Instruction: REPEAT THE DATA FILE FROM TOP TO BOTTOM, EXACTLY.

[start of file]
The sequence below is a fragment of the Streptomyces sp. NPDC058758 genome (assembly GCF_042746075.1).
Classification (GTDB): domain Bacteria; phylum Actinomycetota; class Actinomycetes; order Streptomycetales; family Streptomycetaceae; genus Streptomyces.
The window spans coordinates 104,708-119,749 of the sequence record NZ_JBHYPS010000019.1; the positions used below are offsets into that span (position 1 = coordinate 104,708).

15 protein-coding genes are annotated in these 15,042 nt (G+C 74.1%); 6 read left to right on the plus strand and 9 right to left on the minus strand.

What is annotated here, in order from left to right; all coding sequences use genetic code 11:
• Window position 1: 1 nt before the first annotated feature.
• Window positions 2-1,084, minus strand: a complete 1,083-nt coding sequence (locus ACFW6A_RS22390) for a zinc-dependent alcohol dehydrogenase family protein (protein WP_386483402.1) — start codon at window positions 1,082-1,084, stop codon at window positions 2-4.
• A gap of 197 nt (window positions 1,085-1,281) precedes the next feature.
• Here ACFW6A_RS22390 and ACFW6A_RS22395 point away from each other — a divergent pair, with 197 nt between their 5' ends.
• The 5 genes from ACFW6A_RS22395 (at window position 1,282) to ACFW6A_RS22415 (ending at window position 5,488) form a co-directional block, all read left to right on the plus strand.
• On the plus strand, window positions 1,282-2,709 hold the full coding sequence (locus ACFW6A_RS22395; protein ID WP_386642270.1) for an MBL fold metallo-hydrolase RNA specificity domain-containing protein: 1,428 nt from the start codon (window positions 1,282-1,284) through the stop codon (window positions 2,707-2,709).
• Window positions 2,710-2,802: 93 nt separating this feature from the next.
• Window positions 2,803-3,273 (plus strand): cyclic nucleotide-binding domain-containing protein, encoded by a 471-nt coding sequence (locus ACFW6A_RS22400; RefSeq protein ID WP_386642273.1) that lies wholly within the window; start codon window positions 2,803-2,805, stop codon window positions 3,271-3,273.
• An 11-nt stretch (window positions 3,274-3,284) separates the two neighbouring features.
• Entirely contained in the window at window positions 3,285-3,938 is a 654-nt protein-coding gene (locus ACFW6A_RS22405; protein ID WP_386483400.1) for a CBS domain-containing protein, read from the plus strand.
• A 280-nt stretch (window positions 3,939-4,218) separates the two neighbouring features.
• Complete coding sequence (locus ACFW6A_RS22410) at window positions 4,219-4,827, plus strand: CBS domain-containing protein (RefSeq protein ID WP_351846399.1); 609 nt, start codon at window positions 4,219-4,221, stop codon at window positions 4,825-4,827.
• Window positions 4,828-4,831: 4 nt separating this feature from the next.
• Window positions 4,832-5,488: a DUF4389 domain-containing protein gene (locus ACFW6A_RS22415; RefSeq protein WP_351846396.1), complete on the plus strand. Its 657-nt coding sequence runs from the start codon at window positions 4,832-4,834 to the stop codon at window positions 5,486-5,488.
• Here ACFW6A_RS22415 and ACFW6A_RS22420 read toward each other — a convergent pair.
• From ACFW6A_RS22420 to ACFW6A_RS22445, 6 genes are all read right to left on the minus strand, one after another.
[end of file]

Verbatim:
The sequence below is a fragment of the Streptomyces sp. NPDC058758 genome (assembly GCF_042746075.1).
Classification (GTDB): domain Bacteria; phylum Actinomycetota; class Actinomycetes; order Streptomycetales; family Streptomycetaceae; genus Streptomyces.
The window spans coordinates 104,708-119,749 of the sequence record NZ_JBHYPS010000019.1; the positions used below are offsets into that span (position 1 = coordinate 104,708).

15 protein-coding genes are annotated in these 15,042 nt (G+C 74.1%); 6 read left to right on the plus strand and 9 right to left on the minus strand.

What is annotated here, in order from left to right; all coding sequences use genetic code 11:
• Window position 1: 1 nt before the first annotated feature.
• Window positions 2-1,084, minus strand: a complete 1,083-nt coding sequence (locus ACFW6A_RS22390) for a zinc-dependent alcohol dehydrogenase family protein (protein WP_386483402.1) — start codon at window positions 1,082-1,084, stop codon at window positions 2-4.
• A gap of 197 nt (window positions 1,085-1,281) precedes the next feature.
• Here ACFW6A_RS22390 and ACFW6A_RS22395 point away from each other — a divergent pair, with 197 nt between their 5' ends.
• The 5 genes from ACFW6A_RS22395 (at window position 1,282) to ACFW6A_RS22415 (ending at window position 5,488) form a co-directional block, all read left to right on the plus strand.
• On the plus strand, window positions 1,282-2,709 hold the full coding sequence (locus ACFW6A_RS22395; protein ID WP_386642270.1) for an MBL fold metallo-hydrolase RNA specificity domain-containing protein: 1,428 nt from the start codon (window positions 1,282-1,284) through the stop codon (window positions 2,707-2,709).
• Window positions 2,710-2,802: 93 nt separating this feature from the next.
• Window positions 2,803-3,273 (plus strand): cyclic nucleotide-binding domain-containing protein, encoded by a 471-nt coding sequence (locus ACFW6A_RS22400; RefSeq protein ID WP_386642273.1) that lies wholly within the window; start codon window positions 2,803-2,805, stop codon window positions 3,271-3,273.
• An 11-nt stretch (window positions 3,274-3,284) separates the two neighbouring features.
• Entirely contained in the window at window positions 3,285-3,938 is a 654-nt protein-coding gene (locus ACFW6A_RS22405; protein ID WP_386483400.1) for a CBS domain-containing protein, read from the plus strand.
• A 280-nt stretch (window positions 3,939-4,218) separates the two neighbouring features.
• Complete coding sequence (locus ACFW6A_RS22410) at window positions 4,219-4,827, plus strand: CBS domain-containing protein (RefSeq protein ID WP_351846399.1); 609 nt, start codon at window positions 4,219-4,221, stop codon at window positions 4,825-4,827.
• Window positions 4,828-4,831: 4 nt separating this feature from the next.
• Window positions 4,832-5,488: a DUF4389 domain-containing protein gene (locus ACFW6A_RS22415; RefSeq protein WP_351846396.1), complete on the plus strand. Its 657-nt coding sequence runs from the start codon at window positions 4,832-4,834 to the stop codon at window positions 5,486-5,488.
• Here ACFW6A_RS22415 and ACFW6A_RS22420 read toward each other — a convergent pair.
• From ACFW6A_RS22420 to ACFW6A_RS22445, 6 genes are all read right to left on the minus strand, one after another.